Monday, 18 March 2013

extremely loud.

For the past two or three days, I've been reading this.

And it is good. A book has not touched me quite like this in a long time.

And since, I've kind of been researching furiously about trauma and memory and the-sometimes-long-forgotten Dresden bombings. I'm permanently astounded by the depth and breadth of these things. By what they mean both nationally and personally--by what gets forgotten in the rubble of these things and of these new atrocities that move and shake and overshadow. I'm grateful for both the absences of these words and the presence of feeling--for that new perspective.

I'm kind of on board the Foer bandwagon, now.

(image source).

Wednesday, 6 March 2013

an update.

I want to start writing again. I want to write the sort of things that I am inspired by, daily. I want it to soothe and restore and focus. So I've decided to start writing, and today, largely without any process of revision. 

Here's the thing: we made it through the winter. We made it through the hardest months of heartbreak and solitude and chill. And we made the same mistakes as last year, and we suffered the same toils as last year, and we look forward, now, with the same confusion and bewilderment as last year. Last year is this year but it won't be the next. We have learned. We have hope. We are trying.

A while ago, I stumbled across this. It seemed apt, that day, just as it does today. Almost everyone I know is going through some kind of crisis of confidence and crisis of hope. We've all entered a state of not knowing; of trying to create a space and navigate a future. And it is hard. Where we thought we were we no longer are. What we thought we wanted we no longer lust after. How we thought we'd get there no longer exists. So twenty-thirteen is a year of trying again. We will try and try again.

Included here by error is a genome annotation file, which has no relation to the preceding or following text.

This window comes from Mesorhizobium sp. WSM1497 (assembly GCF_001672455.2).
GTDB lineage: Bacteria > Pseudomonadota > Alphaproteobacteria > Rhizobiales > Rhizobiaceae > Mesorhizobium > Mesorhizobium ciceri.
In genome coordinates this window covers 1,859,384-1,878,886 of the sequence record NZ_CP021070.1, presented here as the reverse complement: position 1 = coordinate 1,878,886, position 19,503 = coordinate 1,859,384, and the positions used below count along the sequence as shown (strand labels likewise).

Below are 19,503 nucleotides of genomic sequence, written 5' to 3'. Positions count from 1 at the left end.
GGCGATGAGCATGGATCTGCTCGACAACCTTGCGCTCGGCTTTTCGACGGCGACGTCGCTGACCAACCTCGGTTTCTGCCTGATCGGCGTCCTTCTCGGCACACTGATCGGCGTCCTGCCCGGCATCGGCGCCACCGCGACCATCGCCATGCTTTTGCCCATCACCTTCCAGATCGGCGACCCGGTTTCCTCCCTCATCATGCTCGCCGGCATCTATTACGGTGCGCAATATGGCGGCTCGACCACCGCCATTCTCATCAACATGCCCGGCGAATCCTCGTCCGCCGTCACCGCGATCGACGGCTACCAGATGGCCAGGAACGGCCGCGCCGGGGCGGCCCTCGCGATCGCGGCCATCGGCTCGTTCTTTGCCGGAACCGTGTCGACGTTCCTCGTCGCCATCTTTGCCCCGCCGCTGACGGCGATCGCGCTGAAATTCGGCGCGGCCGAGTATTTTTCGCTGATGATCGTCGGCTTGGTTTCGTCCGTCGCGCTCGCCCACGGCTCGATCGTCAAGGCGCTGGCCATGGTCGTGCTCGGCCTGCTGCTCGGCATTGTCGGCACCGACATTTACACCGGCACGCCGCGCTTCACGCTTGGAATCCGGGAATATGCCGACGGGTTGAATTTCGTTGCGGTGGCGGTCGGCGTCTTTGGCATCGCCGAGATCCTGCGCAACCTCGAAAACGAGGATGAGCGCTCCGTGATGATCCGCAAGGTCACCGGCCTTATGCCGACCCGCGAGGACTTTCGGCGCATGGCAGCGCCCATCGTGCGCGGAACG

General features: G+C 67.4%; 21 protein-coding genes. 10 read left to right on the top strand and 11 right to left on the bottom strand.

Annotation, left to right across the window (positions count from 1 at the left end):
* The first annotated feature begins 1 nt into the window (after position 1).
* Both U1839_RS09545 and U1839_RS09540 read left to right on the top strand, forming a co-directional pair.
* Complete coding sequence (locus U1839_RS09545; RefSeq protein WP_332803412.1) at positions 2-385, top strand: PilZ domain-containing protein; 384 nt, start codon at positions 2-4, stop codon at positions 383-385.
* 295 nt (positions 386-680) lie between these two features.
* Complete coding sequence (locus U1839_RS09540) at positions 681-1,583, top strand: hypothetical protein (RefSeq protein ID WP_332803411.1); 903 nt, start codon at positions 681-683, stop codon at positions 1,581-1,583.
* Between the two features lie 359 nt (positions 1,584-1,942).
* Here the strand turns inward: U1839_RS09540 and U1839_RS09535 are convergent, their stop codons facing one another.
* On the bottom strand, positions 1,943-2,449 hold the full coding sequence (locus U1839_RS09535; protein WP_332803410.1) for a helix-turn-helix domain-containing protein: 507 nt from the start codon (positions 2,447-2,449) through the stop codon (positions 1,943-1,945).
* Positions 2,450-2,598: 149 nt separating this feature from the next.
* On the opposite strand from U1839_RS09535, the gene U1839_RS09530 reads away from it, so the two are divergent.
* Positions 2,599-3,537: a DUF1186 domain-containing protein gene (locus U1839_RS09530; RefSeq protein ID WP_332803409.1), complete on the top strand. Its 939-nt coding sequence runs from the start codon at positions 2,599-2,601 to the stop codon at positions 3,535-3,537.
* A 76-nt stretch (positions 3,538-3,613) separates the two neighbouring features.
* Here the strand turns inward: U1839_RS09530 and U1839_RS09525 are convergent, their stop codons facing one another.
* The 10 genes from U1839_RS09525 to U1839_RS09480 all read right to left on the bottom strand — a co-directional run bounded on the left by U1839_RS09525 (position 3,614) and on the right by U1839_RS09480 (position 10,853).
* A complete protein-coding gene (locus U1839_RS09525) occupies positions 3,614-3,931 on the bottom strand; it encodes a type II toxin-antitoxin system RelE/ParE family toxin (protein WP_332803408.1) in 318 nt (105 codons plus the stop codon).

"So maybe my dreams are smaller than I think. Maybe they are more practical. Maybe this ferocious struggle I wake up inside of every day--the effort to figure out what I should be doing and the old, sour fear that I made the wrong decision--maybe that's just looking through the wrong end of the telescope. My life is bigger than that. There are mountains in the distance, and the ocean, and I am going to follow my stupid, incessant dream right up to it.

Sometimes life isn't about failure or success or one path or the other. It's not about doing the right thing or being remembered or the title you have or don't have or whether or not you got the degrees you were supposed to or if those degrees opened up the right doors. It's about what you are, fundamentally, underneath all of that. And I am a writer who needs to write a book about a girl who lives in a big, open world. I am a goddamn dreamer."

Kate Fridkis, the lady behind Eat The Damn Cake. She's quite a treasure.